An excerpt from Kevin Kennedy's new book, "Twice Around the Bases.""Age is just one of many ways players, teams, managers, scouts -- everyone involved in baseball -- try to get that little extra edge that will help them succeed and win, even though the rationale behind these decisions doesn't always make sense. Let's face it, a great player who comes up to the majors at twenty-five will produce more in a shorter time than a mediocre player who makes his big-league debut at nineteen or twenty."
True. I'd say that a great player who comes up at any age will produce more in a shorter time than a mediocre player who comes up at any age. (By the way, this excerpt is from Chapter One. So, this is his opening "grab the audience" salvo. Pretty compelling stuff.)"While it doesn't take a genius to understand that, most teams still look for youth. That's why so many Latin American players coming in have changed their ages over the years. It's much easier to change or create a new birth certificate in a third world country, where records are not kept so closely. However, 9/11 has changed all that."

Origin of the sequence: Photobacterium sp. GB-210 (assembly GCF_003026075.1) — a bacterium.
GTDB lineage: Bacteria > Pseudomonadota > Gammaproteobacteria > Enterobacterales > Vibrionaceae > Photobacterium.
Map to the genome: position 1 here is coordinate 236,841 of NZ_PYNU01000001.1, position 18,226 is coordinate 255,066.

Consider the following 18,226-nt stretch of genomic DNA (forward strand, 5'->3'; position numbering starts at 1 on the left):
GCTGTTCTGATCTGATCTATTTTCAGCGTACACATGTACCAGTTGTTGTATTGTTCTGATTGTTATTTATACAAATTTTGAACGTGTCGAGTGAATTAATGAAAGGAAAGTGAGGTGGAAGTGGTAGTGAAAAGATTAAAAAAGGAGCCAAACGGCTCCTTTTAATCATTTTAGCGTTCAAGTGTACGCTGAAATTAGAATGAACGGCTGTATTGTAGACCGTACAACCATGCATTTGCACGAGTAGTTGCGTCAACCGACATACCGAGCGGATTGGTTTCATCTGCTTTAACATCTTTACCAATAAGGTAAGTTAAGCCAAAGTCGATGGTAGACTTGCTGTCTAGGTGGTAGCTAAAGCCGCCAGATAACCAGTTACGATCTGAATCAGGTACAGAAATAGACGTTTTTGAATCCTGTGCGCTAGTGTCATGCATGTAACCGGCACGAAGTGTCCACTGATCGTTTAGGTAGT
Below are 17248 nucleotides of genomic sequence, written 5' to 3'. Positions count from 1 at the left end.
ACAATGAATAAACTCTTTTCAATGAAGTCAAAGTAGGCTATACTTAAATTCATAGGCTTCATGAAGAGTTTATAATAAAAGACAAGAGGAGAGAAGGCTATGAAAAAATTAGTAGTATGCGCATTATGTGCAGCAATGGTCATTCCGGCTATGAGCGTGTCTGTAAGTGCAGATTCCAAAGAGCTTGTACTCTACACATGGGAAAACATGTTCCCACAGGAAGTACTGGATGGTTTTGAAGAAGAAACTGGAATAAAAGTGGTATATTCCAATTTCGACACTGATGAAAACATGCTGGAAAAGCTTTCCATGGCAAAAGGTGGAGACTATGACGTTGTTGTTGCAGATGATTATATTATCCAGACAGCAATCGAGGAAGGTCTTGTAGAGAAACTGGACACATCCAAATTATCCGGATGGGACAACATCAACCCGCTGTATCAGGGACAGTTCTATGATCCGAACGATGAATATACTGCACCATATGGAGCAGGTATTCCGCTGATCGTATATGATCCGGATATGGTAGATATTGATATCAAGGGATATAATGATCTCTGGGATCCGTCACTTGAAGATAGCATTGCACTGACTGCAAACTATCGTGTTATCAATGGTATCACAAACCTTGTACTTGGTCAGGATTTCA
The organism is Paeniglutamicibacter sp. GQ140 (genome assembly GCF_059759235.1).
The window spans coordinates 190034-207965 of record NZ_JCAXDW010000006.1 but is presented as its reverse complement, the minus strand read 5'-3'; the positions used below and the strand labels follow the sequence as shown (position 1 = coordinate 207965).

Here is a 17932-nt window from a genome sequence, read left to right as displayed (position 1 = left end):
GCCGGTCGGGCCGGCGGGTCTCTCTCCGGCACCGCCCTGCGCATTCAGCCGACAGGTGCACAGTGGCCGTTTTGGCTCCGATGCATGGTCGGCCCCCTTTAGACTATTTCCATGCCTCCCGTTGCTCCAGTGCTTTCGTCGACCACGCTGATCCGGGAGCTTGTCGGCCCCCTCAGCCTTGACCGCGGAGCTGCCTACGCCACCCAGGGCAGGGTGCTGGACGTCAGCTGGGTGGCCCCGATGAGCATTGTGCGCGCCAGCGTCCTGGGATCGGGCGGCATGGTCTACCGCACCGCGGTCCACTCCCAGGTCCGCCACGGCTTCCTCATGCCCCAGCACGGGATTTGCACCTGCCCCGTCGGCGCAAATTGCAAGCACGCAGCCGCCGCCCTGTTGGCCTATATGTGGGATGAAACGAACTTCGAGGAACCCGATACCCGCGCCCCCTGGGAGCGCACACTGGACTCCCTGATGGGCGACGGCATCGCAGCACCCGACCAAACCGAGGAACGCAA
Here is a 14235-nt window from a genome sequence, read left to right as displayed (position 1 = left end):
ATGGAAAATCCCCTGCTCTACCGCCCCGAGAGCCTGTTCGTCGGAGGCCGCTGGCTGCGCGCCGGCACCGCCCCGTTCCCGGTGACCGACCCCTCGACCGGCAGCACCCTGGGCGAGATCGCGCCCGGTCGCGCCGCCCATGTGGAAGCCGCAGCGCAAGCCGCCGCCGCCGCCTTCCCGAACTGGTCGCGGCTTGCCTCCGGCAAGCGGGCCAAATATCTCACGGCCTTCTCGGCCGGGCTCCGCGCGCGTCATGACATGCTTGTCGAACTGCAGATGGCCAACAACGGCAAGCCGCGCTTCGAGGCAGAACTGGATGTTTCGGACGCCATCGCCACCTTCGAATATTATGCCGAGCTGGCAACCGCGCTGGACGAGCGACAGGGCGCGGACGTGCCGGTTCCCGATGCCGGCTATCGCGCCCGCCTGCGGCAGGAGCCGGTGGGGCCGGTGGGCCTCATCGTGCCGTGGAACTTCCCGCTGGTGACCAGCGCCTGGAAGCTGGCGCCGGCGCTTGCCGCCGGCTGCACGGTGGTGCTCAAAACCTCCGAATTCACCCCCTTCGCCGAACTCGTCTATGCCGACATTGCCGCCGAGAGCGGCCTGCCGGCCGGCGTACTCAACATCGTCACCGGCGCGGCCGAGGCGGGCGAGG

First of all, Kevin, how did you sit down and write a book about your life in baseball, and find yourself droning on about birth certificates in the very first chapter? And, moreover, though this has nothing to do with baseball: how in the world do you just drop a "9/11" reference like that and then just drop the subject completely? (He doesn't go back to it in the rest of the excerpt, at least.)
I am now officially excited to read this book, which I imagine to be 288 pages of the most boring and wrong-headed dreck ever bound in cloth.
I am going away until Sunday, FJM. Keep the homefires burning.
Labels: kevin kennedy